Remember that the ratio of graphics to text is one of the significant elements that anti-spam filters evaluate. According to good practice, the ratio of text to images should be 60:40. Preparing emails solely based on images is the domain of spammers who try to bypass the “reading of the content” by the aforementioned filters, which is why such a message may seem suspicious and consequently be blocked or redirected to the SPAM folder.
You can check the evaluation of your e-mail and the ratio of text to images e.g. using a free tool MailChecker.net:
Adjust the size of the prepared email – the optimal width is 600 px. As for the length – it’s good for the template to be between 1500 and 3000 px – don’t make your recipients scroll endlessly! Email marketing best practices have always highlighted the benefits of getting subscribers from the inbox to the landing page as quickly as possible – that’s where you should place all the details.
The most popular graphic formats used in e-mails are jpg and png. The second one is heavier than jpg but supports transparency – important if the prepared mailing must be displayed correctly in dark mode.
If the images you receive from a graphic designer are high quality, use a program for scaling them. You can find many free editors on the Internet.
This is what a sample HTML code snippet containing an image and alternative text looks like:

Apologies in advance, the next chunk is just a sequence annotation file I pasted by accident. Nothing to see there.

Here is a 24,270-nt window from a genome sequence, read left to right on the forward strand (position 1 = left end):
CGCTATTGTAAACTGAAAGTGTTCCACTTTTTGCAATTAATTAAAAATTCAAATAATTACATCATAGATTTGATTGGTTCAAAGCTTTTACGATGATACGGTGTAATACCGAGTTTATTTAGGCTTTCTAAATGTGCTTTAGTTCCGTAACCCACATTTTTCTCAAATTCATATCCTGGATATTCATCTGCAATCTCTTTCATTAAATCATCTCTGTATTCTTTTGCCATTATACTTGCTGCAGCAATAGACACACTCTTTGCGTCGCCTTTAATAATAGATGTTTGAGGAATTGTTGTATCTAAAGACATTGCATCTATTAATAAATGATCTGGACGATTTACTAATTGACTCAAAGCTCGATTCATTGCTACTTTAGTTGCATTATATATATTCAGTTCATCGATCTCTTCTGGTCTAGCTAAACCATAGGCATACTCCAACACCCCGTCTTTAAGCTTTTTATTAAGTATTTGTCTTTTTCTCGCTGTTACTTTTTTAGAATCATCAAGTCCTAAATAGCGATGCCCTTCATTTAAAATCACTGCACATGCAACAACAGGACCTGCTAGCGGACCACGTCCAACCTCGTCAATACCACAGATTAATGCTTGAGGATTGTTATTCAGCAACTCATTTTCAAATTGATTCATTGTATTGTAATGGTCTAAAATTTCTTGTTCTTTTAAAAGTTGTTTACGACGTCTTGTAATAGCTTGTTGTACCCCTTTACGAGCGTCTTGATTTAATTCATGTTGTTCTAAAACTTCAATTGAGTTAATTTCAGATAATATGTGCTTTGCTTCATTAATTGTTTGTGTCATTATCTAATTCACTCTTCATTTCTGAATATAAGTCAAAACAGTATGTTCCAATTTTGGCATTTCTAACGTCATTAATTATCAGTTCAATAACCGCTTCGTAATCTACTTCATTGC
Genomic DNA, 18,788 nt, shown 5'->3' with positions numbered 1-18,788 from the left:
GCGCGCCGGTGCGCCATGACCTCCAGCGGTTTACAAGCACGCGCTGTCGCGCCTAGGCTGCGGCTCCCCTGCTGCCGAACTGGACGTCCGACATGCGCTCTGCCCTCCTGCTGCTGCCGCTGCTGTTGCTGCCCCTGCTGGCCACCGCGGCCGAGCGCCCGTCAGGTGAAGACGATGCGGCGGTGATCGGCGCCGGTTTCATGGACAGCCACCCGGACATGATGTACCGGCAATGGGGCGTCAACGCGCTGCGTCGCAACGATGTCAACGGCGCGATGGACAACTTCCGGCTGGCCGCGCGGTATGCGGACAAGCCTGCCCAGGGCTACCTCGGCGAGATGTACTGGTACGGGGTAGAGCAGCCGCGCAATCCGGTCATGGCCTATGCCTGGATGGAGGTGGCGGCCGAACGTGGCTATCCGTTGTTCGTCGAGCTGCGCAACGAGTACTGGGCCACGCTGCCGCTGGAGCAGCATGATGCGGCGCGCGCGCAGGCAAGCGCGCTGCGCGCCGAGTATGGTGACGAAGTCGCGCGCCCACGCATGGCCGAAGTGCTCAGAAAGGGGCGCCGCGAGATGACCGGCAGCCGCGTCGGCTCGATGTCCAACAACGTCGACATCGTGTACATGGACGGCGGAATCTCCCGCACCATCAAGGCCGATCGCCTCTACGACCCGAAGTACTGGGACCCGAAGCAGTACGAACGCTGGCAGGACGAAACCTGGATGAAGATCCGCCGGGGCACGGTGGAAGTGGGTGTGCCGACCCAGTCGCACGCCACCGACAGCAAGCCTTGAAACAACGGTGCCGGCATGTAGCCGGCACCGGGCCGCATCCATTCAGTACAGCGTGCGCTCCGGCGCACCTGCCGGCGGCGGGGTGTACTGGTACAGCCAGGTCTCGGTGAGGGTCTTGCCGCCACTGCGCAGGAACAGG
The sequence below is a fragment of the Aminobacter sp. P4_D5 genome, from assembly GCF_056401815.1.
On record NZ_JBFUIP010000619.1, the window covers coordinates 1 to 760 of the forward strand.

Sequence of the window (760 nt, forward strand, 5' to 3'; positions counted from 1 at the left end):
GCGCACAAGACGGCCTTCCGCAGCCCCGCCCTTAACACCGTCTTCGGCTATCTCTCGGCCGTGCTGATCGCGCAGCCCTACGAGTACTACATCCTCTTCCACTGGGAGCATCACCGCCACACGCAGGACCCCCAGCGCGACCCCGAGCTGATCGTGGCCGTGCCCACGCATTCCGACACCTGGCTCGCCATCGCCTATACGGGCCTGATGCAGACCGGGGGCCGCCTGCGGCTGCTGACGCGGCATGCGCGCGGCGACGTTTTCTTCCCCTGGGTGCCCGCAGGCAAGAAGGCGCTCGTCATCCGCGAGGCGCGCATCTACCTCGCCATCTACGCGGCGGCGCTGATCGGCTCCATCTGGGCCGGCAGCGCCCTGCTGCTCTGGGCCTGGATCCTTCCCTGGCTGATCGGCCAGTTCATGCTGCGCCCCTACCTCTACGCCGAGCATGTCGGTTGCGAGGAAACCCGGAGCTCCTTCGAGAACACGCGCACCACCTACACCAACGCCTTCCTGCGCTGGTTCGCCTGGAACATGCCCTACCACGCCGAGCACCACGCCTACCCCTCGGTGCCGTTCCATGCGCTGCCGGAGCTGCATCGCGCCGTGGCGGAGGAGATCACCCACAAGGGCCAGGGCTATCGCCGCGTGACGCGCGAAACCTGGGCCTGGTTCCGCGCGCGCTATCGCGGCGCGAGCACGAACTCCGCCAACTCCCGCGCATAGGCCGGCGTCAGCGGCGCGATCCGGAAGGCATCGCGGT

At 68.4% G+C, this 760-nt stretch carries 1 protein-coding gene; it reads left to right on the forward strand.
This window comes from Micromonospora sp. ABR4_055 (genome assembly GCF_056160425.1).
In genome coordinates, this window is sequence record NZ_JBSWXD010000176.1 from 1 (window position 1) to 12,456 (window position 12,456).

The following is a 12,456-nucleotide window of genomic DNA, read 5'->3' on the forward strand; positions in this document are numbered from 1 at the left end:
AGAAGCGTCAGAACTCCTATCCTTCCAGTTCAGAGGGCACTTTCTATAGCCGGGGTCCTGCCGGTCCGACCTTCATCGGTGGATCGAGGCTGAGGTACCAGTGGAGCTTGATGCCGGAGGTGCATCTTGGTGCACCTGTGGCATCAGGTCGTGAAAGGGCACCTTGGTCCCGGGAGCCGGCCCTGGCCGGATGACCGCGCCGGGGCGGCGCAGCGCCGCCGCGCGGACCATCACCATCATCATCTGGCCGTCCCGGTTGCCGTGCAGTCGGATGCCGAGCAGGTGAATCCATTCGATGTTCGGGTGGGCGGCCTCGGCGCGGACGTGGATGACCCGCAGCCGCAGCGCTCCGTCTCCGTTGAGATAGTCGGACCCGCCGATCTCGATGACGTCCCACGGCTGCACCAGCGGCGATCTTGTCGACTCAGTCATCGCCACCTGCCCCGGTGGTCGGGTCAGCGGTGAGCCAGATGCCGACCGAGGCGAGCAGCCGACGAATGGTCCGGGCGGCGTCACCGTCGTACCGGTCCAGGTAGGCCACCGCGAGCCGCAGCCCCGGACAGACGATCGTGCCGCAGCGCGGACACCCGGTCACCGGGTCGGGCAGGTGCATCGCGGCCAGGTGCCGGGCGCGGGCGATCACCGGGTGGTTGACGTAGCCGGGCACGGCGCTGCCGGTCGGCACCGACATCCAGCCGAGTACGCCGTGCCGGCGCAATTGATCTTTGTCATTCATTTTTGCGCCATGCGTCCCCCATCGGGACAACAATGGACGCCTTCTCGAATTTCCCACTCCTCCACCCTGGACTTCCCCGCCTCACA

<img src=”image path” alt=”alternative text”>
Many email programs and spam filters block emails containing attachments because they are perceived as potentially dangerous. Files that appear to be ordinary, may contain malicious software designed to steal data (phishing) and therefore may seem suspicious.
When planning an extensive campaign for your recipients, upload selected files to your server and include a link in the body of the e-mail that will allow the recipient to download them. Thanks to this solution, the message has a smaller size, which not only has a positive effect on the speed of its sending but also increases the chance that the message will not be stopped or directed to the SPAM folder.
Here is an example HTML code snippet containing linked content:
<a href=”file path”> text</a>
Additionally – when using link tracking, you will be able to check which recipients click on the link to download the file, which you cannot measure by placing it as an attachment.
Before the prepared e-mail goes to your subscribers’ inboxes, test it thoroughly – preferably by sending test messages to the mailboxes of various ISPs (seed lists) and the most popular e-mail programs (both desktop and mobile). This will allow you to check not only whether the message itself reaches the mailbox (whether it has not been stopped by the receiving server), but also whether it has not been clipped (Gmail), and whether alternative texts are displayed correctly in place of graphics (Outlook).
At EmailLabs, we do everything to ensure the best possible deliverability of your messages. Great servers and adequate security are not enough! The maximum size limit of the messages that ESP supports may differ from the one that applies to the recipients of your e-mails. Therefore, it is worth preparing them to follow good practices, which say that the optimal size of an email is about 10 MB. So good deliverability also depends on you.
Do you have any questions? Contact our Support Team ([email protected]).